Helmholtz Centre Potsdam
GFZ German Research Centre for Geosciences
Abstract (EDOC: 14137)
Changes in the oceanic current system and in the oceanic mass distribution alter the state of the Earth’s free rotation which is characterised by length of day and polar motion. The study of this connection was the challenge and the subject of this thesis. To this end, the oceanic state was estimated by assimilating Earth rotation observations with a global ocean model. The considered time span was 1993 to 2002. Although assimilation is a well established tool in climate science the assimilation of Earth rotation observations with a global ocean model is done for the first time. Before the assimilation, the observations had to be projected onto the angular momentum of the ocean. Non-oceanic contributions were removed. The result of the assimilation procedure is a time varying ocean model state, i.e. a trajectory, that reproduces the Earth rotation observations. This trajectory was studied to understand the generation of Earth rotation deviations by the oceans. The governing physical mechanisms could be identified: First, changes in length of day are attributed to changes in total ocean mass. These changes are determined by the surface freshwater flux from the atmosphere to the ocean. Changes in the ocean current system have a minor contribution to length of day changes. Second, the excitation of polar motion is connected to the inhomogeneous distribution of ocean mass. These inhomogeneities are a consequence of the wind and buoyancy-driven currents. The results of this non-uniform mass distributions are currents too, i.e. geostrophic currents. This way the oceanic excitation of polar motion splits up into contributions from currents and mass distribution. Both contributions entail each other and are highly correlated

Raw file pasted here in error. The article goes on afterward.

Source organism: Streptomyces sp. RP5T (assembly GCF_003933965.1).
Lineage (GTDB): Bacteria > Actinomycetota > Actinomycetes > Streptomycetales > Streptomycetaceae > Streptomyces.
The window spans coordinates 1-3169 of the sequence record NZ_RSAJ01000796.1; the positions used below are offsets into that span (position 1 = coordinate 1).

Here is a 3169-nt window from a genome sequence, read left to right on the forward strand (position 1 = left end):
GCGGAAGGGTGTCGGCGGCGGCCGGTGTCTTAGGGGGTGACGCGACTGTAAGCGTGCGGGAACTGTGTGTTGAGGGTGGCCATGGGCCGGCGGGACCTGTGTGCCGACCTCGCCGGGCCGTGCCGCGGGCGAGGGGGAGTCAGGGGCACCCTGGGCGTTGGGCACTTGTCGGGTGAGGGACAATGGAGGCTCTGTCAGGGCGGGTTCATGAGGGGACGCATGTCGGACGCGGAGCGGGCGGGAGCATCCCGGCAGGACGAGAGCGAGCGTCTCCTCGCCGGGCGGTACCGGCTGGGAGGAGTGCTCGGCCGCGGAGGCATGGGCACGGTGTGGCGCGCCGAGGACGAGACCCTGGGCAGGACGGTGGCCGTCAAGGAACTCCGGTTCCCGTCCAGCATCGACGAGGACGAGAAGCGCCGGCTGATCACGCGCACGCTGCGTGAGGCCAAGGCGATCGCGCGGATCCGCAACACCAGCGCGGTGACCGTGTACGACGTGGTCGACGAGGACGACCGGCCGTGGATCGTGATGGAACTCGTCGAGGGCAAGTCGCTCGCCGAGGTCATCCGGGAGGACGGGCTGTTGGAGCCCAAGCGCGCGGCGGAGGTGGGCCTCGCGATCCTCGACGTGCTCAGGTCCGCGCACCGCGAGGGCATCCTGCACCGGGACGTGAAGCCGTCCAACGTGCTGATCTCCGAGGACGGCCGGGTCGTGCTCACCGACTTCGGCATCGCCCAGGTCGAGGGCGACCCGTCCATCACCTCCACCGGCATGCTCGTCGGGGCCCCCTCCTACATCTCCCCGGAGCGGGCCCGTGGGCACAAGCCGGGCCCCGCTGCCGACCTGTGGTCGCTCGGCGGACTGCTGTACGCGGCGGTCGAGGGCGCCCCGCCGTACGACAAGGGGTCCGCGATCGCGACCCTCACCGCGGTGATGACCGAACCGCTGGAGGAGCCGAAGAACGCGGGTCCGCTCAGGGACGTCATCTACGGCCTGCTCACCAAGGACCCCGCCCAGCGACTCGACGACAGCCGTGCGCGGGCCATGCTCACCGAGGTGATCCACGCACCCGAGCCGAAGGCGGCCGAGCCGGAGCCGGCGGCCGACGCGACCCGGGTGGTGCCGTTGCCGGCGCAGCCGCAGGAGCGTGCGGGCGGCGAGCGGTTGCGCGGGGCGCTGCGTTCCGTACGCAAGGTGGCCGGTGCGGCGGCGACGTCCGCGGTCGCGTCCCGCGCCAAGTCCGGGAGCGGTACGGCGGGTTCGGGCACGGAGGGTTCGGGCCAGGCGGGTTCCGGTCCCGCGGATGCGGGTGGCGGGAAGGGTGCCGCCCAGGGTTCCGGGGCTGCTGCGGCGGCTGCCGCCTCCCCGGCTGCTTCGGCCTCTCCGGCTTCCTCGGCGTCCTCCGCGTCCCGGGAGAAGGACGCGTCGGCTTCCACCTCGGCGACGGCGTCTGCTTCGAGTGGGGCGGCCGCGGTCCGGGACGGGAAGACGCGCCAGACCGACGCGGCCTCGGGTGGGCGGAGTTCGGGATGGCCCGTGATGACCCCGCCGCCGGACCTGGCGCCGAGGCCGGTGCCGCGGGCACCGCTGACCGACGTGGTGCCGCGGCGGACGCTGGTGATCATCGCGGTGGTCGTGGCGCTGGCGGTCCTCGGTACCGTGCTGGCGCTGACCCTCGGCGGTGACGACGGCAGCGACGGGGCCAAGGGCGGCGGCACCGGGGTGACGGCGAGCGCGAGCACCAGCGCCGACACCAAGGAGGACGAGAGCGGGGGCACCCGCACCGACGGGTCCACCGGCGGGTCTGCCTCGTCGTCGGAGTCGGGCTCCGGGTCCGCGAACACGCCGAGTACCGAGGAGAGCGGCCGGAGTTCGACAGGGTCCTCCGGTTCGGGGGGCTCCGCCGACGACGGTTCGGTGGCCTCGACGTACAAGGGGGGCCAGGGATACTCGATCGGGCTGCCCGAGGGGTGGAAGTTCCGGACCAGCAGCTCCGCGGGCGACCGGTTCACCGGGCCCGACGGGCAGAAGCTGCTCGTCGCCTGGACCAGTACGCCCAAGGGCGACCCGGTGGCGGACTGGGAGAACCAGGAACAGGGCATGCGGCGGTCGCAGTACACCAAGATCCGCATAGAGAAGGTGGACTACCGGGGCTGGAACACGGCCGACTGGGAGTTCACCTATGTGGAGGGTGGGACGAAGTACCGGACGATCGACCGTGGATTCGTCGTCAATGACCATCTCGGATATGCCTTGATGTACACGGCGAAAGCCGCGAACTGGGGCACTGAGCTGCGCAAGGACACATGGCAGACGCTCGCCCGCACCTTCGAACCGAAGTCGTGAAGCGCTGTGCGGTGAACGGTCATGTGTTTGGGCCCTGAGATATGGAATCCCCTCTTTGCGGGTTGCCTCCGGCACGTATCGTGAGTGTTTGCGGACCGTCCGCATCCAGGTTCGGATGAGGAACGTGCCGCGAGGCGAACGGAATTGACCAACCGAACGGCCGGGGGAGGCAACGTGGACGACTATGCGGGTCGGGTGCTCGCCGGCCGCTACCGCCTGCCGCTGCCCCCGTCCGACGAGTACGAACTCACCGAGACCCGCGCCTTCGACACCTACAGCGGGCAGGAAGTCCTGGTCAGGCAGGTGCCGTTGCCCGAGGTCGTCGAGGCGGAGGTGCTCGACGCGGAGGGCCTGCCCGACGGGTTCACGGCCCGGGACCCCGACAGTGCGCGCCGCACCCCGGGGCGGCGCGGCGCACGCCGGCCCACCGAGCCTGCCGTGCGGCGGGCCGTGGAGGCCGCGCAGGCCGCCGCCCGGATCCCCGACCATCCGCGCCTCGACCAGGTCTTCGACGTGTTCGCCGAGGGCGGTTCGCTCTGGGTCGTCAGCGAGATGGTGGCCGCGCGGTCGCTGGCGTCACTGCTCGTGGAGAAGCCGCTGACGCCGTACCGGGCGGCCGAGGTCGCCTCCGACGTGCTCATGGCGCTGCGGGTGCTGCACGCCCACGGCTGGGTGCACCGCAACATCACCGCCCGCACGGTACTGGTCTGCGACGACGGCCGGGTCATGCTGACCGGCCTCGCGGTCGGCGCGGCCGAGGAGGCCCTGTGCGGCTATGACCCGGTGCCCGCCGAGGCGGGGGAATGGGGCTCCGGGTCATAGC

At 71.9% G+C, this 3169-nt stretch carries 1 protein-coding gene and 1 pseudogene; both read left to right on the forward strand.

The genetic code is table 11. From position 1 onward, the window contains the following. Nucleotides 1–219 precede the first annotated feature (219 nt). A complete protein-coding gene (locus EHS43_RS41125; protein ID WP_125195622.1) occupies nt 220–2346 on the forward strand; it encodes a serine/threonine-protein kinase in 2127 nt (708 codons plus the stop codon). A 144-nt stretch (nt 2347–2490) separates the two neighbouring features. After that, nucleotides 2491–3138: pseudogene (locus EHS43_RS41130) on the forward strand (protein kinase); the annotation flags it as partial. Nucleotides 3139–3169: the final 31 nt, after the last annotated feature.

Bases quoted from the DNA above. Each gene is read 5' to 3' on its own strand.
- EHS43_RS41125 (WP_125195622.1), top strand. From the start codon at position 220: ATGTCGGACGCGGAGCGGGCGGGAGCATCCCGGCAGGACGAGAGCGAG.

(2009): Untersuchungen zum Einfluss des Ozeans auf die Rotation der Erde: Assimilation beobachteter Erdrotationsparameter mit einem globalen Ozeanmodell. Universität Bremen, Fachbereich Physik.